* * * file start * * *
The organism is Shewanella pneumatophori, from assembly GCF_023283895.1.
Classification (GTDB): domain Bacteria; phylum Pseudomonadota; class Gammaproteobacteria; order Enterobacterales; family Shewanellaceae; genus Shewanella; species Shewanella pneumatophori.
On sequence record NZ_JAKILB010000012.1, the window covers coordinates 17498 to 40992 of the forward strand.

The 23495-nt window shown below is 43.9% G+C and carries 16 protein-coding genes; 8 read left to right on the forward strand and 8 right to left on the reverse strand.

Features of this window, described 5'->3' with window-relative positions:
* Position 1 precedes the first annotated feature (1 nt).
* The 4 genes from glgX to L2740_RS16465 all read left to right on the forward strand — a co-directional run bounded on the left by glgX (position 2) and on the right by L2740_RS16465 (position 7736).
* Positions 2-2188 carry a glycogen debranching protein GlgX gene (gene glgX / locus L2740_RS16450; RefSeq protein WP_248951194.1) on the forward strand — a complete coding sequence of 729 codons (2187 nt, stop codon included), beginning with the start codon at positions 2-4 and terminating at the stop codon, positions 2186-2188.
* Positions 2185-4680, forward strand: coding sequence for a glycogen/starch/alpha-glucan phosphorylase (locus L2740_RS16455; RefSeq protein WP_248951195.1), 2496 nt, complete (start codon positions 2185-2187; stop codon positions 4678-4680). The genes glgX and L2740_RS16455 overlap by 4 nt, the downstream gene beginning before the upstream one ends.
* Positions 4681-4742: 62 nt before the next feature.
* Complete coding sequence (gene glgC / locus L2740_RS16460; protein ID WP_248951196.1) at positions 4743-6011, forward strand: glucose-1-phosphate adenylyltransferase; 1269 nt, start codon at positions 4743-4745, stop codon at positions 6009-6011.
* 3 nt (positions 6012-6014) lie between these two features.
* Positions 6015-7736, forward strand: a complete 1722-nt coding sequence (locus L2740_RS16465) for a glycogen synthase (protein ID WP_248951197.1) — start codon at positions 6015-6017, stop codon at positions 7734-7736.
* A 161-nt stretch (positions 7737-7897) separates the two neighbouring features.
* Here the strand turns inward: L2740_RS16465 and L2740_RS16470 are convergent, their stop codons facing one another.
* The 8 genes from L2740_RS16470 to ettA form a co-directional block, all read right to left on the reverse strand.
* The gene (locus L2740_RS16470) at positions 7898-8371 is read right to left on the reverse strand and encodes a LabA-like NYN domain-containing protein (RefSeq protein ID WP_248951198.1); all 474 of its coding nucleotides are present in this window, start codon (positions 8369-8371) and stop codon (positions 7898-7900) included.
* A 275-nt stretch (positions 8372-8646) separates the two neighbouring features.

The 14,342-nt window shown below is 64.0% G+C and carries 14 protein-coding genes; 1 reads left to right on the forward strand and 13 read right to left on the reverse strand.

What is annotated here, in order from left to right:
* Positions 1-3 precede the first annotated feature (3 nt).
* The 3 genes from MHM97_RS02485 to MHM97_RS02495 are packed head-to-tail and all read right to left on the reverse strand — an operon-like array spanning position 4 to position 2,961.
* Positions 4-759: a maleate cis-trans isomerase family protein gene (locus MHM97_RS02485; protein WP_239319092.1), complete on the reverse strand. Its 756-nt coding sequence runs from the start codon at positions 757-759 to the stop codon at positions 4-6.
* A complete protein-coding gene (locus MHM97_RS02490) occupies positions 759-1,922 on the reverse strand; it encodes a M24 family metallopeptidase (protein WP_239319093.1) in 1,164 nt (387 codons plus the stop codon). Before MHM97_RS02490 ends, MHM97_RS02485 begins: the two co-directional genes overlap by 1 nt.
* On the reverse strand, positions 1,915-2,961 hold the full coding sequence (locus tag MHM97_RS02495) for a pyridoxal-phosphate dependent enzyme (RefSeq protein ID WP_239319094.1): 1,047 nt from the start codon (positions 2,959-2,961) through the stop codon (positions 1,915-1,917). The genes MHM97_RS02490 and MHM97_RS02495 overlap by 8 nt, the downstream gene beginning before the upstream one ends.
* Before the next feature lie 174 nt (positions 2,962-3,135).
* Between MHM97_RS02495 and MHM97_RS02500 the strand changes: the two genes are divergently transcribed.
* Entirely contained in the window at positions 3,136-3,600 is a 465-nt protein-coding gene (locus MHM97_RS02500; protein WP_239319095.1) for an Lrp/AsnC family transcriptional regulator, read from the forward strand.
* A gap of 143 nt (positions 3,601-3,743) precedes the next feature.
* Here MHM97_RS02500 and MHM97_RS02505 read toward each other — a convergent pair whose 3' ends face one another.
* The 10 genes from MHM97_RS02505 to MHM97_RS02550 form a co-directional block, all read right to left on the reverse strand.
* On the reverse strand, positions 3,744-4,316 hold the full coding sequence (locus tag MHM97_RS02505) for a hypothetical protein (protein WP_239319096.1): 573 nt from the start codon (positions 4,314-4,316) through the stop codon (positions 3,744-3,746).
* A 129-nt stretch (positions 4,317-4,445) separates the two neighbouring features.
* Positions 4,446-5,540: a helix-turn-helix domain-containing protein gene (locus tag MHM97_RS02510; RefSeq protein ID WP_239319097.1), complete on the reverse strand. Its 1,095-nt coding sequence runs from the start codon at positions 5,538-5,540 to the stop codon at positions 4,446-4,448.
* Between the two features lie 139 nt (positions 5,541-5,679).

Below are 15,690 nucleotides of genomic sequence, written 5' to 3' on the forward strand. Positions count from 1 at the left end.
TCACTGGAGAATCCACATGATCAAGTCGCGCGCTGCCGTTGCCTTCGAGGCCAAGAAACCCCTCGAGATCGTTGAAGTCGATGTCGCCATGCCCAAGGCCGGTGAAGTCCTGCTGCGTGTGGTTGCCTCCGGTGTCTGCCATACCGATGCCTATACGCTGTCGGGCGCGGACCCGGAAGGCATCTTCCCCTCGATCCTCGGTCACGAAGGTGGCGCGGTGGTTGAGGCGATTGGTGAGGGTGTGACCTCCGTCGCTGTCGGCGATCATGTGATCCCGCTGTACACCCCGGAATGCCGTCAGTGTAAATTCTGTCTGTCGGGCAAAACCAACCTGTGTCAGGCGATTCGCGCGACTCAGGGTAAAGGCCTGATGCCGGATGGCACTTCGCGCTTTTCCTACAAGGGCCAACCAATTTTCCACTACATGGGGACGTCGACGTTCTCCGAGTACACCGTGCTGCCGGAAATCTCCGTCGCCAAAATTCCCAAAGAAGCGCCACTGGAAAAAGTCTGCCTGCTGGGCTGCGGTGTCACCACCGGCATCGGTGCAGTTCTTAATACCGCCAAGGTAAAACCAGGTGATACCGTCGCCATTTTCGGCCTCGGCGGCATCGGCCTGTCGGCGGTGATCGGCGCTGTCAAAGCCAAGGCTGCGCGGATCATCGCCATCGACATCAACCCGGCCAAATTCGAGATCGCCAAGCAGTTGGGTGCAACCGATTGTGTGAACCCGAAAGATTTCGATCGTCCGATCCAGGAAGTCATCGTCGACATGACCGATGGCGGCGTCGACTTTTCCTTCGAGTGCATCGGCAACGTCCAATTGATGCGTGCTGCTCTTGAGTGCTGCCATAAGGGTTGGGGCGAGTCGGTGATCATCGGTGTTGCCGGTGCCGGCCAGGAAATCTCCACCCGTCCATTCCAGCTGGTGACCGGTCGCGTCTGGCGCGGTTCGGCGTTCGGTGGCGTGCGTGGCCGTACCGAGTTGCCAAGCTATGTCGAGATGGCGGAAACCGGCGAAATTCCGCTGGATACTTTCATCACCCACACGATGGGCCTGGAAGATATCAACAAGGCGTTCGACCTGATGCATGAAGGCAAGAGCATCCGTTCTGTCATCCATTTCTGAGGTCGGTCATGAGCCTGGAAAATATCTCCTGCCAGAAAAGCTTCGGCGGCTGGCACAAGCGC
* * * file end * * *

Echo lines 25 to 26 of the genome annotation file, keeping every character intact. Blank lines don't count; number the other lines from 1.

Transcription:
* On the reverse strand, positions 1,915-2,961 hold the full coding sequence (locus tag MHM97_RS02495) for a pyridoxal-phosphate dependent enzyme (RefSeq protein ID WP_239319094.1): 1,047 nt from the start codon (positions 2,959-2,961) through the stop codon (positions 1,915-1,917). The genes MHM97_RS02490 and MHM97_RS02495 overlap by 8 nt, the downstream gene beginning before the upstream one ends.
* Before the next feature lie 174 nt (positions 2,962-3,135).